The number of female headed households with children under the age of 18 has proven to be a strong predictor of AFDC Basic participation in previous studies. Unfortunately, reliable estimates of the number of female headed households at the state level are unavailable. Therefore, we relied on variables constructed from state-level vital statistics on marriages, divorces, and out-of-wedlock births to proxy for female-headed households in our Basic models.(6) The quarterly series used in the model are interpolated from the annual data provided by the Natality, Marriage, and Divorce Statistics Branch, National Center for Health Statistics. We also tried a "marriage market" variable in some models.
We expect the changes in the vital statistics variables to result in changes in the number of female headed households and, consequently, have an impact on the Basic caseload. We estimated Basic participation models with and without these data to determine whether the coefficients of business cycle variables are sensitive to their inclusion. It could be that business cycle effects work, in part, through their effects on formation of female-headed households. We also explore the effects of these factors in our UP models because changes in the number of two-parent households are expected to affect UP participation. In addition to the current values of these variables, we experimented with both multiple lag and lagged moving average specifications. In the results reported we use the moving average of the four previous quarters.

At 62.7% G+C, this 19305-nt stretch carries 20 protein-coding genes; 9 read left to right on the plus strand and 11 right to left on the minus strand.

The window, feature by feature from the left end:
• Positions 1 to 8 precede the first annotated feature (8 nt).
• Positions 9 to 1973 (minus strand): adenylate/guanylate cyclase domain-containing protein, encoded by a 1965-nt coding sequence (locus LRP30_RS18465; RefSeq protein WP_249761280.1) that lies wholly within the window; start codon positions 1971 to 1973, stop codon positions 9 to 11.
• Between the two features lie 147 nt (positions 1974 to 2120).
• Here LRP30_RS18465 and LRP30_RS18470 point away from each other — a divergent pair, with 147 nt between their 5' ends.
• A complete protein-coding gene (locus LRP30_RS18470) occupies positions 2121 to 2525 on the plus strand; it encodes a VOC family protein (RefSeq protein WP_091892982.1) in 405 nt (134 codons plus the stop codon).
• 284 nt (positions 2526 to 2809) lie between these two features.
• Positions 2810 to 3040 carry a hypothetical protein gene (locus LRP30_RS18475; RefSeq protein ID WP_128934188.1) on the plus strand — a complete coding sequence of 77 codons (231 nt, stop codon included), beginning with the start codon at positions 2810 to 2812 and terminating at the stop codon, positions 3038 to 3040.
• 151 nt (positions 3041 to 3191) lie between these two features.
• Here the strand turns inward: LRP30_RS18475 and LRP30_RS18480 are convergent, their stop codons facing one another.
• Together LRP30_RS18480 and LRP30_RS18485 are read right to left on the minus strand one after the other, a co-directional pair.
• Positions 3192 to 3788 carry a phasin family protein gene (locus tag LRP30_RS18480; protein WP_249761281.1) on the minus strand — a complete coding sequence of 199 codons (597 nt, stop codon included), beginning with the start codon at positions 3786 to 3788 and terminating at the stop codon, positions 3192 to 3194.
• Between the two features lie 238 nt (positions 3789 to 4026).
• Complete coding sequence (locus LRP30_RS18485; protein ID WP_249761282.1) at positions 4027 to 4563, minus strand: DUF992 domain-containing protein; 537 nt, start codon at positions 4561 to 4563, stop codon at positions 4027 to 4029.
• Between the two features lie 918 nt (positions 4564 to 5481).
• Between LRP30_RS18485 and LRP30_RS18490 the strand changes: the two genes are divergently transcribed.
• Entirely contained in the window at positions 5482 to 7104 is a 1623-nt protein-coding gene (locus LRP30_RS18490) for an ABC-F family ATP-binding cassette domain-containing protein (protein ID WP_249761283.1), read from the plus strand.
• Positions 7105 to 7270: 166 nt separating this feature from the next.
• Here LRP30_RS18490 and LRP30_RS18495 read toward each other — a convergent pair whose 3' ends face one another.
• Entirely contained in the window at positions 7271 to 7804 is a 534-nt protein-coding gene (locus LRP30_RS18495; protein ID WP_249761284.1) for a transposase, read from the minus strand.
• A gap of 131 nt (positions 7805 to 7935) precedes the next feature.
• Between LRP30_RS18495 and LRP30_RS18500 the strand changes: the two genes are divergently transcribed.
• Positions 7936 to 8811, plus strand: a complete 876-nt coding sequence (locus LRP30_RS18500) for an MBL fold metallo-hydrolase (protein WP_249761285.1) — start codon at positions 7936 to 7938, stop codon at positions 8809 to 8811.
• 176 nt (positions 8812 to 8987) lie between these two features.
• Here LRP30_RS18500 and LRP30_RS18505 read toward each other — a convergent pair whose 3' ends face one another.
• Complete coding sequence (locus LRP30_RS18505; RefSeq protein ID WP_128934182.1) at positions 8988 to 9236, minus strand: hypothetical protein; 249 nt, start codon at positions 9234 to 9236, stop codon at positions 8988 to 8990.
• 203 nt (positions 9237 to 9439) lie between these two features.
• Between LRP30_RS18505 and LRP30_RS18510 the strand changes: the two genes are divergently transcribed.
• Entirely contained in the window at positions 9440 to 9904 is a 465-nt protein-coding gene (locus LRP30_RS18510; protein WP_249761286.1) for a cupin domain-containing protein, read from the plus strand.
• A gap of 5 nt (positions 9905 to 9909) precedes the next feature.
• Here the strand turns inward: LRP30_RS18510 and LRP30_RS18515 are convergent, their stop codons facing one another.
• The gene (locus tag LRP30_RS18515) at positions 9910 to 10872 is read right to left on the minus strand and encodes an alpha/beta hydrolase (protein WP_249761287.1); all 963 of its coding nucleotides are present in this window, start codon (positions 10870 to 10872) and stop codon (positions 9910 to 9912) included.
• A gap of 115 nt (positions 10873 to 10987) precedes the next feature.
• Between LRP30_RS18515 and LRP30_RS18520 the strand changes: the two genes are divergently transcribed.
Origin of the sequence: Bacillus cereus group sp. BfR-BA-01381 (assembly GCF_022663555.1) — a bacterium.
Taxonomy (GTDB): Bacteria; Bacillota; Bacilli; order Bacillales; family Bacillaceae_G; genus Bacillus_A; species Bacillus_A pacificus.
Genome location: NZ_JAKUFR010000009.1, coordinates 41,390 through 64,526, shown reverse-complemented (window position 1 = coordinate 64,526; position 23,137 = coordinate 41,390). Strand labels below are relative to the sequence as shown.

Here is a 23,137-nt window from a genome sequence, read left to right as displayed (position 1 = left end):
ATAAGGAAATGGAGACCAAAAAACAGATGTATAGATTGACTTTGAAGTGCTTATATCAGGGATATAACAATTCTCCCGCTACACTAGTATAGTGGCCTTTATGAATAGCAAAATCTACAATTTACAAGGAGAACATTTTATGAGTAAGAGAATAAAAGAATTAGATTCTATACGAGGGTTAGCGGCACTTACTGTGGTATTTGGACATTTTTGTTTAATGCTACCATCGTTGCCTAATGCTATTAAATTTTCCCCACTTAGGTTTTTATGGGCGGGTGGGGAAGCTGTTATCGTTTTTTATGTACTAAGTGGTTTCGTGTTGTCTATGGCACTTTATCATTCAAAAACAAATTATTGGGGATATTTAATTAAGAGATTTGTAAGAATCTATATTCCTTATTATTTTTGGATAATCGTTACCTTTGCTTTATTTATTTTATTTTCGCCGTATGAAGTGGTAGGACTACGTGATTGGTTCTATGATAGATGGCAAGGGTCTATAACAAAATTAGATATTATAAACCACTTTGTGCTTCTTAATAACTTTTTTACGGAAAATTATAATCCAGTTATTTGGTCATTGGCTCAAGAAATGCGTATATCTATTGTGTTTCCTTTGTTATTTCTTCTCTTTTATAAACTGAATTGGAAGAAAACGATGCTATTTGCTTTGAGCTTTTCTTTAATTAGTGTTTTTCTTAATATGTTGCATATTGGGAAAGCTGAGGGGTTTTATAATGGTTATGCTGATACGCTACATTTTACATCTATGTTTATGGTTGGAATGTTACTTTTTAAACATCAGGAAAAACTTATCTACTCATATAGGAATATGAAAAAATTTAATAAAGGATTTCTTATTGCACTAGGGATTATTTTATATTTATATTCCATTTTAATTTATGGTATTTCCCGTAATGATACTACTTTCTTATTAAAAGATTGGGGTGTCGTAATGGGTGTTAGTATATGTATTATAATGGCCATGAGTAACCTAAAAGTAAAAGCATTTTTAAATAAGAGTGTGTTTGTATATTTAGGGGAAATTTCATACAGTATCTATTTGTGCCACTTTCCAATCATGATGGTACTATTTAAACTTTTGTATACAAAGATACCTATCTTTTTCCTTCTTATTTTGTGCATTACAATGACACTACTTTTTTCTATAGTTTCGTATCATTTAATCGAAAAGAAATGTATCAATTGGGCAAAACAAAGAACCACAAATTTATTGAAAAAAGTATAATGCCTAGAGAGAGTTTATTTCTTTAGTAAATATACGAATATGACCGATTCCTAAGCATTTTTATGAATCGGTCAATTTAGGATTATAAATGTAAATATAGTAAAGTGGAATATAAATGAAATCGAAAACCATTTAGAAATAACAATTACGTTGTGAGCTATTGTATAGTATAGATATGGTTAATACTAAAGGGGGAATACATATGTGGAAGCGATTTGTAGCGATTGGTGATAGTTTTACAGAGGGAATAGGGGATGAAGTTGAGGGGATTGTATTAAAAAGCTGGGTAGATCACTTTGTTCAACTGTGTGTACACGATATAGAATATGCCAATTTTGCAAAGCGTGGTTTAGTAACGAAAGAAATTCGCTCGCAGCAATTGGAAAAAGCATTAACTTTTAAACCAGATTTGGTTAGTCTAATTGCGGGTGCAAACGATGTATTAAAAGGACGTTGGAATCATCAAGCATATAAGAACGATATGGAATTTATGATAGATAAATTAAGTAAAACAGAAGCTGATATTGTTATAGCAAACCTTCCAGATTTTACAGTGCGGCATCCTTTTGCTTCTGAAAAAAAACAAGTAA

At least one previous study of participation in the AFDC has included a measure of "marriage market conditions" as an explanatory variable (Shroder, 1995). The variable used is a mixture of a demographic variable and an economic variable: the log of the number of women between the ages of 15 and 64 in the state divided by the number of employed men in the state. We obtained annual state-level employment data by sex from the Bureau of Labor Statistics (BLS) and annual state population data by age and sex from the Bureau of the Census to create an annual series. The quarterly series included in the models is interpolated from this annual series. We experimented with a few variants of this variable, including lag specifications and the moving average of the last four quarters.